At a meeting held in Paris, June 25-27, the International Jewish Committee on Interreligious Consultations (IJCIC) and the World Council of Churches (WCC) restored formal relations after a hiatus of more than two decades.
IJCIC, a consortium of 11 international Jewish organizations, was founded in the wake of the Second Vatican Council and is the Vatican’s official dialogue partner with the Jewish community. IJCIC is also the official Jewish dialogue partner of the Ecumenical Patriarchate of the Orthodox churches. I am one of ADL’s representatives to IJCIC and currently serve as its vice-chair.
The WCC consists of some 350 churches around the world, representing around 500,000,000 Christians. In 1948, the year it was founded, the WCC declared " We call upon all the churches we represent to denounce anti-semitism, no matter what its origin, as absolutely irreconcilable with the profession and practice of the Christian faith. Anti-Semitism is sin against God and man.”
The theme of the meeting in Paris was, “The normalization of hatred: challenges for Jews and Christians today.” At this meeting, I presented on the current global surge in anti-Semitism, its various manifestations, and its effect on Jewish communities worldwide. Carole Nuriel, Director of ADL's Israel Office, participated in a panel on local perspectives on hate, in which she highlighted the importance of finding innovative solutions to social challenges in Israel.
The aforementioned breakdown in relations was the result of strong disagreements, particularly on issues surrounding the Israeli-Palestinian conflict. It is understandable that the WCC is concerned about the situation of Christians in Israel and more generally about human rights. However, some of its statements and actions have, from our perspective, been problematic and the WCC has been accused of being both anti-Israel and anti-Semitic, charges which the WCC rejects. Recently, representatives of the two organizations have held several consultations at which these and other issues were discussed quite frankly, and while certain differences of opinion remain, the final communiqué states: “This meeting took place with acknowledgment of the development in both more constructive communications and the way that differences are conveyed publicly.”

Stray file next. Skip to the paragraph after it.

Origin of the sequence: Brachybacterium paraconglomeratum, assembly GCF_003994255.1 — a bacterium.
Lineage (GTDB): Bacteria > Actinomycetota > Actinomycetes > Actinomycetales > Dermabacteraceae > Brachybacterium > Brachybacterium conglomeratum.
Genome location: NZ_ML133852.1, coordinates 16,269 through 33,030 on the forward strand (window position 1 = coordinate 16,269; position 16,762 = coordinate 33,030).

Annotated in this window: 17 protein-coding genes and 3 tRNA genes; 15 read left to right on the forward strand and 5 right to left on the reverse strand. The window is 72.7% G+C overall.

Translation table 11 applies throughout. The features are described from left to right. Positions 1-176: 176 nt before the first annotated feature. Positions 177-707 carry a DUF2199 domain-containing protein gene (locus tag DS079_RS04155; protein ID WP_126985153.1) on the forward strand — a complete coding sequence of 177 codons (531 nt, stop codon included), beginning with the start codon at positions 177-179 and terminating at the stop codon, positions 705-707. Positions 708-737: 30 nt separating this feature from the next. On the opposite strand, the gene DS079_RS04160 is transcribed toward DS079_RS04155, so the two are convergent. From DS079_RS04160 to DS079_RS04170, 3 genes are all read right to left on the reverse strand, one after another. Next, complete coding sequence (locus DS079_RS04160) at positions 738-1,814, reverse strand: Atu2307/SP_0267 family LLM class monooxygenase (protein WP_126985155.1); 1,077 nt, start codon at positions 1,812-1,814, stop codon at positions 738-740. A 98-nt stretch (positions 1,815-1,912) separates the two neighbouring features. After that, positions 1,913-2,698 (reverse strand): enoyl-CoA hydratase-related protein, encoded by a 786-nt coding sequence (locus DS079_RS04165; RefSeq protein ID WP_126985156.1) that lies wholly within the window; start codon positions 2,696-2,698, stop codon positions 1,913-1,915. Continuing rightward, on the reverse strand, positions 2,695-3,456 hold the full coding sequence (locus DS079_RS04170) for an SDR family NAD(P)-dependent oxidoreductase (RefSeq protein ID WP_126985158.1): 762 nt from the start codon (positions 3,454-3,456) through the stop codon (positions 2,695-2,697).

I participated in the aforementioned consultations and have had other encounters with the WCC, some positive and some challenging. I can attest to the tension, as well as to the learning and building of trust that led up to the formal renewal of relations. This renewed relationship is in its infancy; how it will weather the inevitable challenges that lie ahead is yet to be seen. If it is to be successful, it will need to be nurtured through ongoing discussion and continued learning.
The full text of the final communiqué can be found here: https://www.oikoumene.org/en/resources/documents/communique-world-council-of-churches-wcc-and-the-international-jewish-committee-for-interreligious-consultations-ijcic
Rabbi Dr. David Fox Sandmel is long-time interfaith activist. He has served as Director of Interreligious Engagement at ADL since 2014. From 2003-2014, he held the Crown-Ryan Chair in Jewish Studies at the Catholic Theological Union in Chicago. As Judaic Scholar at the Institute for Christian & Jewish Studies in Baltimore, he managed the project that produced “Dabru Emet: A Jewish Statement on Christians and Christianity.” He is an editor of Christianity in Jewish Terms and Irreconcilable Differences? A Learning Resource for Jews and Christians. His commentary on First Thessalonians appears in The Jewish Annotated New Testament. He is an interfaith observer to the WCC’s Reference Group for the Pilgrimage of Justice and Peace.